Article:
If it wasn’t for music, what would you do?

I would just do stuff, I am doing right now, I have a coffee shop, a radio station in London, where I live. I would like to stay connected to music one way or another, promoting interesting music, that’s what I always liked to do. That’s basically it.

Most of the people answering this particular question say, they would go back to corporations or what they were doing before.

Four, five years ago I would probably have said the same, going back to the job I was doing before. I’ve came a long way. I can’t give up, what I have now. Who knows what the future holds.

We don’t know if we are going to live tomorrow.

That’s true. So, the best is to live in the present.

Thank you so much for your time. See you in a bit!

Cigarettes After Sex [07/12/2017]

Right now you’re kind of big deal, but let’s talk about the beginning of your career. I know it was hard to achieve, what you have right now. How do you feel about it, if you had to compare then and now?

You mean how I feel about the shows? It’s simply amazing. When I go back to how it looked before, I remember, we were playing shows in our hometown El Paso, they were pretty little attended. Obviously no one really cared about us. We had a few fans, our friends, but mostly we were not making an impact on the music scene in El Paso. We went to New York, same thing happened. We played a show for, like, one person. Not something I would like to revisit. It was pretty rough. But it didn’t matter; I was there because I love music. So I didn’t need an audience, really. But at some point we uploaded stuff on YouTube and it kind of led us to success. It almost looks like it happened overnight, but we were working on it almost 8 years. It’s pretty wild, but I got used to playing the small venues and great big shows.

It all started in 2016, it was this great boom, then you started putting out songs one by one, sort of teasing the album. How does it feel to finally see the whole thing out, seeing people singing along and jamming to it?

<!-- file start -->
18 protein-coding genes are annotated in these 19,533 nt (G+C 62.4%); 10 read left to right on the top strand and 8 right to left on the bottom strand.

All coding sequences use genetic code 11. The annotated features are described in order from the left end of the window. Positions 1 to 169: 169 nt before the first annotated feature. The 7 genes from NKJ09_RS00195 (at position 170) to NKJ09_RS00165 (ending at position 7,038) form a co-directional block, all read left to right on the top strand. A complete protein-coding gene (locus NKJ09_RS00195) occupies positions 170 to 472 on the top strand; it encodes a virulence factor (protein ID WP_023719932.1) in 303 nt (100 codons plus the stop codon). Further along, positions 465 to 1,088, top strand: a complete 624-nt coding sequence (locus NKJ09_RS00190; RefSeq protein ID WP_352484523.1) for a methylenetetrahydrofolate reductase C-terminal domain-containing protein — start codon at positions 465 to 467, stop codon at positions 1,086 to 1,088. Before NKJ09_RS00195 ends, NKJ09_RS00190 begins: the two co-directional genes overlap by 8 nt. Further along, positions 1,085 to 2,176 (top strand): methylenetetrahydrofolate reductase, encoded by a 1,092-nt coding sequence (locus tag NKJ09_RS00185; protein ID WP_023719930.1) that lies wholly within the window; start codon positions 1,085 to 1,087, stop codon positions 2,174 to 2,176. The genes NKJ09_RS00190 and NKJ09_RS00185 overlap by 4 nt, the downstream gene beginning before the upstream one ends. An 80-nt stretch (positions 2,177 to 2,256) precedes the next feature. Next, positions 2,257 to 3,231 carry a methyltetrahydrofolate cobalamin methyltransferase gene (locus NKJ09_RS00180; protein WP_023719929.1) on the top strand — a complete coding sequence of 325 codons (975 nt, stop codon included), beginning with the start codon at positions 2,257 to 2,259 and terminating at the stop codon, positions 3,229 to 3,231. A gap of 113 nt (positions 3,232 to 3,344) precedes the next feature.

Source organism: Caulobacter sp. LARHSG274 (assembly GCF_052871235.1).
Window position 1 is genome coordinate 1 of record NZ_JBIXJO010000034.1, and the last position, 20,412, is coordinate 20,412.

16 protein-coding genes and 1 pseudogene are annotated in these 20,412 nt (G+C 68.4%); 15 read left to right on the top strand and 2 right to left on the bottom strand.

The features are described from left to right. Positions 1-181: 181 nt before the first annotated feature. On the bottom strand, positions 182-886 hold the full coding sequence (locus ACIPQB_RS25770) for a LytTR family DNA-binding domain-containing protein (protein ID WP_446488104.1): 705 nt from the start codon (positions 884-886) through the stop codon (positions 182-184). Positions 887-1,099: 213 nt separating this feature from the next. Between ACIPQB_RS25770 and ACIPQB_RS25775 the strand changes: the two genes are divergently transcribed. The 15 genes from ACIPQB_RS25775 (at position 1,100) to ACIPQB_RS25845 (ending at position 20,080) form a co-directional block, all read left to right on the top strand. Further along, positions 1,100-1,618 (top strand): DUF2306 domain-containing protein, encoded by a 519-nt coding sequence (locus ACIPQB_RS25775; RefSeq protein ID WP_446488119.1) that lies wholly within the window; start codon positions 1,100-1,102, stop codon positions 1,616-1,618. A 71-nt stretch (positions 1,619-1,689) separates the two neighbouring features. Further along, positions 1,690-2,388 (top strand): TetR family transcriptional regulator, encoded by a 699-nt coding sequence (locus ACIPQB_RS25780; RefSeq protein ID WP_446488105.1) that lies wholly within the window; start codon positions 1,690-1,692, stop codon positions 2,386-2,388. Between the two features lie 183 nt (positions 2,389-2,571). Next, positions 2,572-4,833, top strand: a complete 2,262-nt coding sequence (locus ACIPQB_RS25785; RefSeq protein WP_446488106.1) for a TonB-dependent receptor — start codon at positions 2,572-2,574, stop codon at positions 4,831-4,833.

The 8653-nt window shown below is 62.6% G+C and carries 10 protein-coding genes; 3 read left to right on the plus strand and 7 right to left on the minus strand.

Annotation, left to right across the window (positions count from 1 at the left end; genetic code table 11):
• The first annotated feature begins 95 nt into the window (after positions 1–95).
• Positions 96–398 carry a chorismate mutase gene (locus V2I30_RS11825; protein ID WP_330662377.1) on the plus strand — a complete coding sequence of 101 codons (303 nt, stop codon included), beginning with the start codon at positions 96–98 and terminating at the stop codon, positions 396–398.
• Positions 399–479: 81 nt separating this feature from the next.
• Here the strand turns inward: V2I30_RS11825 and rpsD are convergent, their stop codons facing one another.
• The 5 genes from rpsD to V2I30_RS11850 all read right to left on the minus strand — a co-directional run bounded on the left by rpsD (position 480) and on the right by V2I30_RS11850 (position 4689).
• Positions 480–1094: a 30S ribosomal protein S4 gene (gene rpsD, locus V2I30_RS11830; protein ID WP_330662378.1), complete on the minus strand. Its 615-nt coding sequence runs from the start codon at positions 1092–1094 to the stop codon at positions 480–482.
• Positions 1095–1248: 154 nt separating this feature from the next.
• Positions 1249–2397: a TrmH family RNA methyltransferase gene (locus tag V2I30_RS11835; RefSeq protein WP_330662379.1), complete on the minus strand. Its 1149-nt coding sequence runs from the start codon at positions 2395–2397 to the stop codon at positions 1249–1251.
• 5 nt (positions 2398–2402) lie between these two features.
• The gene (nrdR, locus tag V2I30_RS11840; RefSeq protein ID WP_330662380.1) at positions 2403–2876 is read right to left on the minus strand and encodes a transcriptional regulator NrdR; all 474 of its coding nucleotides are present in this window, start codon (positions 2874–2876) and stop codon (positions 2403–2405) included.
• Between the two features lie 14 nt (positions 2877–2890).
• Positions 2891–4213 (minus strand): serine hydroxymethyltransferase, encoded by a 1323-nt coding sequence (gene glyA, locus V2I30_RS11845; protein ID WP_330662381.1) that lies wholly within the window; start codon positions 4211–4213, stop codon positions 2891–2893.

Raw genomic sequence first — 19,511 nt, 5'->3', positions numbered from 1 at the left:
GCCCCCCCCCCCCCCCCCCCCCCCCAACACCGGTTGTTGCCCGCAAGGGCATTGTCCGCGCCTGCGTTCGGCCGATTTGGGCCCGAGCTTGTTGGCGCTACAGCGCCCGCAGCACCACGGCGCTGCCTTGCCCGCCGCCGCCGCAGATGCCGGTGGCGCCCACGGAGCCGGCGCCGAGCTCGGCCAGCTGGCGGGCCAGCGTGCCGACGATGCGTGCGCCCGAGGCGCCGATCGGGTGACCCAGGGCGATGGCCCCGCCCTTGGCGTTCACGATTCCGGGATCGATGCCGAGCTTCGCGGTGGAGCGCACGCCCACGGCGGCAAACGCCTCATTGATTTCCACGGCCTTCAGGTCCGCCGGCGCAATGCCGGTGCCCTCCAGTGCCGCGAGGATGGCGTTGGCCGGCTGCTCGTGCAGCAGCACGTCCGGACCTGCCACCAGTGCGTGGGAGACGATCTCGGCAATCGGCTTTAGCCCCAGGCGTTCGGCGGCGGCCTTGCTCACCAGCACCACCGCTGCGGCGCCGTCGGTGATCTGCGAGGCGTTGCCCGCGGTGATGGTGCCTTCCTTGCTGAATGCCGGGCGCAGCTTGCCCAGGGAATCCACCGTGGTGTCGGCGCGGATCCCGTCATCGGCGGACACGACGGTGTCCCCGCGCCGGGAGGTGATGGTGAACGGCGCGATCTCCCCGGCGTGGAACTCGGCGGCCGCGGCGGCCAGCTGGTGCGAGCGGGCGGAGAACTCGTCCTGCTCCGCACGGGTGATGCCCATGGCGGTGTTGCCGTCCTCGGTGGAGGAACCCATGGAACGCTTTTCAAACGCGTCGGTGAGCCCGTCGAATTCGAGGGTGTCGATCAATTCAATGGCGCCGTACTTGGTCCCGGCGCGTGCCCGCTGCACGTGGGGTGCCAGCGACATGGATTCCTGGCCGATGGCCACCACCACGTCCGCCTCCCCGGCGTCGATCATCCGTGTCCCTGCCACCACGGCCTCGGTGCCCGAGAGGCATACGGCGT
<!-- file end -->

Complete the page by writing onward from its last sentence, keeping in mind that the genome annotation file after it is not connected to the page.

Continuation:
It feels like exactly what you would wish for, that people are getting the album in the exact same way, helping them in tough times and good times as well. It’s just beautiful and it’s nice to see the love returned, what you put out there comes back to you.

Since all the band members were changed, you’re the last “original” one standing. How did you choose the new members, was it totally accidental, or is there some sort of story to it?

It’s strange, because it happened in a very casual way. Cigarettes After Sex was a solo project to begin with. So I was just playing with people live. But it wasn’t till 2012 when I actually had a band to record the songs together, they were all on record. I’ve never done that before. Our keyboard player is playing with me since 2009 and recorded in 2012, so he was like always in the band. At that point, when I left El Paso and went to New York, I was trying to play with some other musicians as well, but they weren’t really cutting it. I just happened to see Randall Miller – bass and Jacob Tomsky – drums; they were playing in another band, sounded great together. So I just pouched them. Phillip and I met in El Paso and Randall and Jacob in New York. We make sort of like an even split, 2 New Yorkers and 2 El Paso guys.

What about your inspirations and the music you actually listen to? Is it the same kind of music, or are you secretly head banging to Marilyn Manson when no one is watching?

Sure (laughter). It’s actually pretty eclectic, but I can go from pop to rock, it can even go to something like metal, like Metallica’s Master of Puppets. So it’s just kind of round the map. I just always listen to music, writing. Why am I saying this is, the songs deep lyrically are making the deepest impact on you. Of course those influences are not the ones I want to spend the whole day with, so I just keep them in a special drawer and reach for them when I need them. But what I will listen to depends from my mood, so sometimes it’s deep and sometimes it’s a silly pop song.

Are you also a fan of today’s hits, like Despacito?

Yes. This is one of the songs you just hear everywhere. Or like Bodak yellow.

This song kind of sinks in. But I’m more of a Miley Cyrus kind of girl, when I need to recharge.

Me too. I like Wrecking Ball and Party in the USA, Adore you, just to name a few.

Since she came back, she seems to be in a very good place, personally and artistically. What about you? Are you feeling like everything is just perfectly in the right place right now?

It’s strange, because we’re always on tour. I mean, it’s amazing, but it sort of interrupts the creative process, since I’m used to writing all the time. So I can’t just focus on creating, since I can’t relax and get to it. We have some great shows behind us, Bratislava, Warsaw, South America and India. Then we go to Australia, Mexico, later we just go back home and focus on the new record. We have two months break, so I’ll just spend those days creating.

Are two months enough?